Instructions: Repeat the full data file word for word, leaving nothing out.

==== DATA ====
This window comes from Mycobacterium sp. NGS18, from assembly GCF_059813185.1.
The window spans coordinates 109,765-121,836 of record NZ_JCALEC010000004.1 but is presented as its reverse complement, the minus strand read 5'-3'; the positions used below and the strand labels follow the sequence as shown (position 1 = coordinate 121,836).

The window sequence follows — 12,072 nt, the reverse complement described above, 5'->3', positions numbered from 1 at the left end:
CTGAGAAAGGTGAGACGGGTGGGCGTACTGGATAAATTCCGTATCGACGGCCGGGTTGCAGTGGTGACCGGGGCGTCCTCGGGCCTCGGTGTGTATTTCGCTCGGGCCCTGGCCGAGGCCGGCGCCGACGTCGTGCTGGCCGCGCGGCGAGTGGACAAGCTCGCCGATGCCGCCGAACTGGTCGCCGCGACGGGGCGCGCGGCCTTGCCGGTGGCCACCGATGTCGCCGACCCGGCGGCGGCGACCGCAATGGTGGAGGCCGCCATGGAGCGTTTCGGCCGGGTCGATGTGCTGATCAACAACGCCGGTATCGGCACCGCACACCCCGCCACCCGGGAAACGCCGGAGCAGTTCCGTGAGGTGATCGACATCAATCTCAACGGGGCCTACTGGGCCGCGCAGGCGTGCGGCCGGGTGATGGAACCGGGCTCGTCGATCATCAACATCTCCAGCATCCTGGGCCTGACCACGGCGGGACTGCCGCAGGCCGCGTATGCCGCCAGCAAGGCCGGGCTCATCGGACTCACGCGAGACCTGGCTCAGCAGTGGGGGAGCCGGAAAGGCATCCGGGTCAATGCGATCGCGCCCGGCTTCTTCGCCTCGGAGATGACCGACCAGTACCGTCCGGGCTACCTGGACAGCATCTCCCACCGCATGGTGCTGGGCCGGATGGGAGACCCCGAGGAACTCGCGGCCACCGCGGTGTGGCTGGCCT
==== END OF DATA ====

This window comes from Mycobacterium sp. NGS18, from assembly GCF_059813185.1.
The window spans coordinates 109,765-121,836 of record NZ_JCALEC010000004.1 but is presented as its reverse complement, the minus strand read 5'-3'; the positions used below and the strand labels follow the sequence as shown (position 1 = coordinate 121,836).

The window sequence follows — 12,072 nt, the reverse complement described above, 5'->3', positions numbered from 1 at the left end:
CTGAGAAAGGTGAGACGGGTGGGCGTACTGGATAAATTCCGTATCGACGGCCGGGTTGCAGTGGTGACCGGGGCGTCCTCGGGCCTCGGTGTGTATTTCGCTCGGGCCCTGGCCGAGGCCGGCGCCGACGTCGTGCTGGCCGCGCGGCGAGTGGACAAGCTCGCCGATGCCGCCGAACTGGTCGCCGCGACGGGGCGCGCGGCCTTGCCGGTGGCCACCGATGTCGCCGACCCGGCGGCGGCGACCGCAATGGTGGAGGCCGCCATGGAGCGTTTCGGCCGGGTCGATGTGCTGATCAACAACGCCGGTATCGGCACCGCACACCCCGCCACCCGGGAAACGCCGGAGCAGTTCCGTGAGGTGATCGACATCAATCTCAACGGGGCCTACTGGGCCGCGCAGGCGTGCGGCCGGGTGATGGAACCGGGCTCGTCGATCATCAACATCTCCAGCATCCTGGGCCTGACCACGGCGGGACTGCCGCAGGCCGCGTATGCCGCCAGCAAGGCCGGGCTCATCGGACTCACGCGAGACCTGGCTCAGCAGTGGGGGAGCCGGAAAGGCATCCGGGTCAATGCGATCGCGCCCGGCTTCTTCGCCTCGGAGATGACCGACCAGTACCGTCCGGGCTACCTGGACAGCATCTCCCACCGCATGGTGCTGGGCCGGATGGGAGACCCCGAGGAACTCGCGGCCACCGCGGTGTGGCTGGCCT